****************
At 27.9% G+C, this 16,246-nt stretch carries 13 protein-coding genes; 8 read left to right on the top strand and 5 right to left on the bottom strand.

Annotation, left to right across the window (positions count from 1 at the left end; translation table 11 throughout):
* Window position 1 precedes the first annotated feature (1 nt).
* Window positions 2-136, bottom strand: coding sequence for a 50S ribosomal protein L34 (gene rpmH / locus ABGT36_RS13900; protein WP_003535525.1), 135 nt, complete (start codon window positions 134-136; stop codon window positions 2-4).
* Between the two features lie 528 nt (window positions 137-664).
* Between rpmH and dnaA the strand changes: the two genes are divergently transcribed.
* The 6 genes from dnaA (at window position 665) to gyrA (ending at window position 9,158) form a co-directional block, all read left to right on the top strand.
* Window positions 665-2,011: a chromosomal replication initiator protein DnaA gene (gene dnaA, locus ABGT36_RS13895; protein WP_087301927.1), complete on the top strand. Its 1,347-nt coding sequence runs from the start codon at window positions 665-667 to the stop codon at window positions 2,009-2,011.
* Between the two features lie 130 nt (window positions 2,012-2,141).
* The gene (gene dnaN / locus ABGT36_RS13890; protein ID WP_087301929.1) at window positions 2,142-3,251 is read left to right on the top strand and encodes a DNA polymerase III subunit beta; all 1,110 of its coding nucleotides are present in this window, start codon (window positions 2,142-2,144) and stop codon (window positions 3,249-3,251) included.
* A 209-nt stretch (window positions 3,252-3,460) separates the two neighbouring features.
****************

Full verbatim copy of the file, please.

At 27.9% G+C, this 16,246-nt stretch carries 13 protein-coding genes; 8 read left to right on the top strand and 5 right to left on the bottom strand.

Annotation, left to right across the window (positions count from 1 at the left end; translation table 11 throughout):
* Window position 1 precedes the first annotated feature (1 nt).
* Window positions 2-136, bottom strand: coding sequence for a 50S ribosomal protein L34 (gene rpmH / locus ABGT36_RS13900; protein WP_003535525.1), 135 nt, complete (start codon window positions 134-136; stop codon window positions 2-4).
* Between the two features lie 528 nt (window positions 137-664).
* Between rpmH and dnaA the strand changes: the two genes are divergently transcribed.
* The 6 genes from dnaA (at window position 665) to gyrA (ending at window position 9,158) form a co-directional block, all read left to right on the top strand.
* Window positions 665-2,011: a chromosomal replication initiator protein DnaA gene (gene dnaA, locus ABGT36_RS13895; protein WP_087301927.1), complete on the top strand. Its 1,347-nt coding sequence runs from the start codon at window positions 665-667 to the stop codon at window positions 2,009-2,011.
* Between the two features lie 130 nt (window positions 2,012-2,141).
* The gene (gene dnaN / locus ABGT36_RS13890; protein ID WP_087301929.1) at window positions 2,142-3,251 is read left to right on the top strand and encodes a DNA polymerase III subunit beta; all 1,110 of its coding nucleotides are present in this window, start codon (window positions 2,142-2,144) and stop codon (window positions 3,249-3,251) included.
* A 209-nt stretch (window positions 3,252-3,460) separates the two neighbouring features.